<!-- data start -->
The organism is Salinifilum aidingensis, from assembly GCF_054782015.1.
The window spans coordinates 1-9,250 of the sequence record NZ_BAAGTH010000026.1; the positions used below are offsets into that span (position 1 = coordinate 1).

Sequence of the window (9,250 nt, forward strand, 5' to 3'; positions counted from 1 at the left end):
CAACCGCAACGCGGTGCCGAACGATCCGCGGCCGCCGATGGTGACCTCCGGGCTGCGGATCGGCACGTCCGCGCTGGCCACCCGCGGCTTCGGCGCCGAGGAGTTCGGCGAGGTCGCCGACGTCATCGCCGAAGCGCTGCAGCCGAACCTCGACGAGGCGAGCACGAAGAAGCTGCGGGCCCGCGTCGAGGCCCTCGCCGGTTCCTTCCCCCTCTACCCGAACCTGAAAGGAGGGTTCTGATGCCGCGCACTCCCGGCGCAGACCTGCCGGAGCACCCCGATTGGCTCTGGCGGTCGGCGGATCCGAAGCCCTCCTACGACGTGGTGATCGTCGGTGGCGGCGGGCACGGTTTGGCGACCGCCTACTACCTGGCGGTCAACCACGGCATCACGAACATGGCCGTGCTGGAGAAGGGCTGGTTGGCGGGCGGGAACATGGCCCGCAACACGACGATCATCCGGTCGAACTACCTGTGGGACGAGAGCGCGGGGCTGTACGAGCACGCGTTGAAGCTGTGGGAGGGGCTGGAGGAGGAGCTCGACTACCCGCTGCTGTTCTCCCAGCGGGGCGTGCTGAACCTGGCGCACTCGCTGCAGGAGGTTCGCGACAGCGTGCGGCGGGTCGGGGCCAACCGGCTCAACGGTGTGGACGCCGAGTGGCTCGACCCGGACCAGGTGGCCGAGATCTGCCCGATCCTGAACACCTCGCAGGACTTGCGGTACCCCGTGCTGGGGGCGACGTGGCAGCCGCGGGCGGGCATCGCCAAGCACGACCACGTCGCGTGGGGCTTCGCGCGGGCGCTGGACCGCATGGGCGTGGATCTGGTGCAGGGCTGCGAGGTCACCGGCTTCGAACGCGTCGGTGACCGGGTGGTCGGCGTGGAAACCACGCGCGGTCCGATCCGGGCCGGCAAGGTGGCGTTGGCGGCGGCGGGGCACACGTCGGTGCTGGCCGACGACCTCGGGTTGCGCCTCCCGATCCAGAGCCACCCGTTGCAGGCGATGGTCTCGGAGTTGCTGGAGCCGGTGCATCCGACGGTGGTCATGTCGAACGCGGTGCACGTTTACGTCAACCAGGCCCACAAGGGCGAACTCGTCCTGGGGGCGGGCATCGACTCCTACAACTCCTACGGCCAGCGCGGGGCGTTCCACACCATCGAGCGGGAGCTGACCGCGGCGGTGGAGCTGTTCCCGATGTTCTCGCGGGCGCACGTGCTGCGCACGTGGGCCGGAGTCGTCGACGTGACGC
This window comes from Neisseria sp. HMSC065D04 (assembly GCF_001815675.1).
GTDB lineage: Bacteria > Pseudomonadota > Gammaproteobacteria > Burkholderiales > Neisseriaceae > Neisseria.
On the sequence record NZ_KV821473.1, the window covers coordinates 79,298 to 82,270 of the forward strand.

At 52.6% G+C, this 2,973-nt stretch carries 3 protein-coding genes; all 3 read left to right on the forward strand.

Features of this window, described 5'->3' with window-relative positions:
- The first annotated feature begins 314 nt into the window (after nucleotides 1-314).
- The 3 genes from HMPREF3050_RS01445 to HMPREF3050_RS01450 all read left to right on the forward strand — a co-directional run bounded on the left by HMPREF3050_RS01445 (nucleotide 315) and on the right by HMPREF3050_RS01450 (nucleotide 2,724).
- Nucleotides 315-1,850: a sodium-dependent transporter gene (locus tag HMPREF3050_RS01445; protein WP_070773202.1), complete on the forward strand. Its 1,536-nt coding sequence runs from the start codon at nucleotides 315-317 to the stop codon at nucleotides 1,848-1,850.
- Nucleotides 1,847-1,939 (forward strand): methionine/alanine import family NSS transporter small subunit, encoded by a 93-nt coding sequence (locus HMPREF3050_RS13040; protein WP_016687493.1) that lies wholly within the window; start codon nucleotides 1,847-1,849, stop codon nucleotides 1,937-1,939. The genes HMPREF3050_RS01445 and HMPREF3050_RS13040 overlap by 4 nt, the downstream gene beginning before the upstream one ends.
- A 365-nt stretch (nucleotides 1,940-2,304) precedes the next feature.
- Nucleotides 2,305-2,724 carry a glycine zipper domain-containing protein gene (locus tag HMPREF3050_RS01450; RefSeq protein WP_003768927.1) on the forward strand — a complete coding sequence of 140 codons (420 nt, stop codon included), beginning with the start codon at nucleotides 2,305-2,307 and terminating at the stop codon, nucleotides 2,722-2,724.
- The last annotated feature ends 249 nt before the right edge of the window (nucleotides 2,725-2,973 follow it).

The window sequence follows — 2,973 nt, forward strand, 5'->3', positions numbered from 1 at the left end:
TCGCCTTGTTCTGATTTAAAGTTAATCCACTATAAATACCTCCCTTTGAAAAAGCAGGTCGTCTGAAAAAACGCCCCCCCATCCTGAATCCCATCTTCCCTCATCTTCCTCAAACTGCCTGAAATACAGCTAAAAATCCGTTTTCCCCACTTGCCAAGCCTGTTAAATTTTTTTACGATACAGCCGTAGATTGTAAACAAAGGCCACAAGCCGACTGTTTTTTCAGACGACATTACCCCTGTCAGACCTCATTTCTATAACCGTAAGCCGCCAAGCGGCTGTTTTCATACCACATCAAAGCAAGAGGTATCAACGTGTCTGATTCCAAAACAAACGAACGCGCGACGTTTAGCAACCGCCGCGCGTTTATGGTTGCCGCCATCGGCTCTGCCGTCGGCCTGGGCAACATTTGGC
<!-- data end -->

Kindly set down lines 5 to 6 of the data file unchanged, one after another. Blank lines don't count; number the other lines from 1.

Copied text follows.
This window comes from Neisseria sp. HMSC065D04 (assembly GCF_001815675.1).
GTDB lineage: Bacteria > Pseudomonadota > Gammaproteobacteria > Burkholderiales > Neisseriaceae > Neisseria.